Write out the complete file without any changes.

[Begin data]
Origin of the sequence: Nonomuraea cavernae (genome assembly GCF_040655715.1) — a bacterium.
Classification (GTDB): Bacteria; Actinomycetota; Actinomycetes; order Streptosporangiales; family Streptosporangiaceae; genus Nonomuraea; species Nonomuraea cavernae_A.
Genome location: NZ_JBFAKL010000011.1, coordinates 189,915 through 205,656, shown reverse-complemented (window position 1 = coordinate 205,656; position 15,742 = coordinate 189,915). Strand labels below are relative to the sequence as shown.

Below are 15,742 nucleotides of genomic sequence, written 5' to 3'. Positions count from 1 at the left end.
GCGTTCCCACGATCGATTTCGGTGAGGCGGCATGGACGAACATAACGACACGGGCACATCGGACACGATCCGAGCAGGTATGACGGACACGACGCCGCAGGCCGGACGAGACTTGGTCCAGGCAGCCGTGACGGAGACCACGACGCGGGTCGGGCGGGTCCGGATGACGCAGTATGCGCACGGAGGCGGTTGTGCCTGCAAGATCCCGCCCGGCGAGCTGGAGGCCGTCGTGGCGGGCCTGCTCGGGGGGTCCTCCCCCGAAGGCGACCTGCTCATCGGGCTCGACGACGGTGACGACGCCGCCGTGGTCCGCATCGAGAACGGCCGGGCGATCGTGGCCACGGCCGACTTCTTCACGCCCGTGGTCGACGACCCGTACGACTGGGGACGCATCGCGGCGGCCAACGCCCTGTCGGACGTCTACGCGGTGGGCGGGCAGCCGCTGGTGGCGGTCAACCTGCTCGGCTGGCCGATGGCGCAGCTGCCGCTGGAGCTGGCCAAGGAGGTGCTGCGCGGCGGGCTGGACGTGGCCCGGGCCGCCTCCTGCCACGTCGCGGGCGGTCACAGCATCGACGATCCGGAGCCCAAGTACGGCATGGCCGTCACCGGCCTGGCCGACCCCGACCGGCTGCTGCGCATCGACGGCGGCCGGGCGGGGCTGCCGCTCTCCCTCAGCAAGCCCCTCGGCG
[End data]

Origin of the sequence: Nonomuraea cavernae (genome assembly GCF_040655715.1) — a bacterium.
Classification (GTDB): Bacteria; Actinomycetota; Actinomycetes; order Streptosporangiales; family Streptosporangiaceae; genus Nonomuraea; species Nonomuraea cavernae_A.
Genome location: NZ_JBFAKL010000011.1, coordinates 189,915 through 205,656, shown reverse-complemented (window position 1 = coordinate 205,656; position 15,742 = coordinate 189,915). Strand labels below are relative to the sequence as shown.

Below are 15,742 nucleotides of genomic sequence, written 5' to 3'. Positions count from 1 at the left end.
GCGTTCCCACGATCGATTTCGGTGAGGCGGCATGGACGAACATAACGACACGGGCACATCGGACACGATCCGAGCAGGTATGACGGACACGACGCCGCAGGCCGGACGAGACTTGGTCCAGGCAGCCGTGACGGAGACCACGACGCGGGTCGGGCGGGTCCGGATGACGCAGTATGCGCACGGAGGCGGTTGTGCCTGCAAGATCCCGCCCGGCGAGCTGGAGGCCGTCGTGGCGGGCCTGCTCGGGGGGTCCTCCCCCGAAGGCGACCTGCTCATCGGGCTCGACGACGGTGACGACGCCGCCGTGGTCCGCATCGAGAACGGCCGGGCGATCGTGGCCACGGCCGACTTCTTCACGCCCGTGGTCGACGACCCGTACGACTGGGGACGCATCGCGGCGGCCAACGCCCTGTCGGACGTCTACGCGGTGGGCGGGCAGCCGCTGGTGGCGGTCAACCTGCTCGGCTGGCCGATGGCGCAGCTGCCGCTGGAGCTGGCCAAGGAGGTGCTGCGCGGCGGGCTGGACGTGGCCCGGGCCGCCTCCTGCCACGTCGCGGGCGGTCACAGCATCGACGATCCGGAGCCCAAGTACGGCATGGCCGTCACCGGCCTGGCCGACCCCGACCGGCTGCTGCGCATCGACGGCGGCCGGGCGGGGCTGCCGCTCTCCCTCAGCAAGCCCCTCGGCG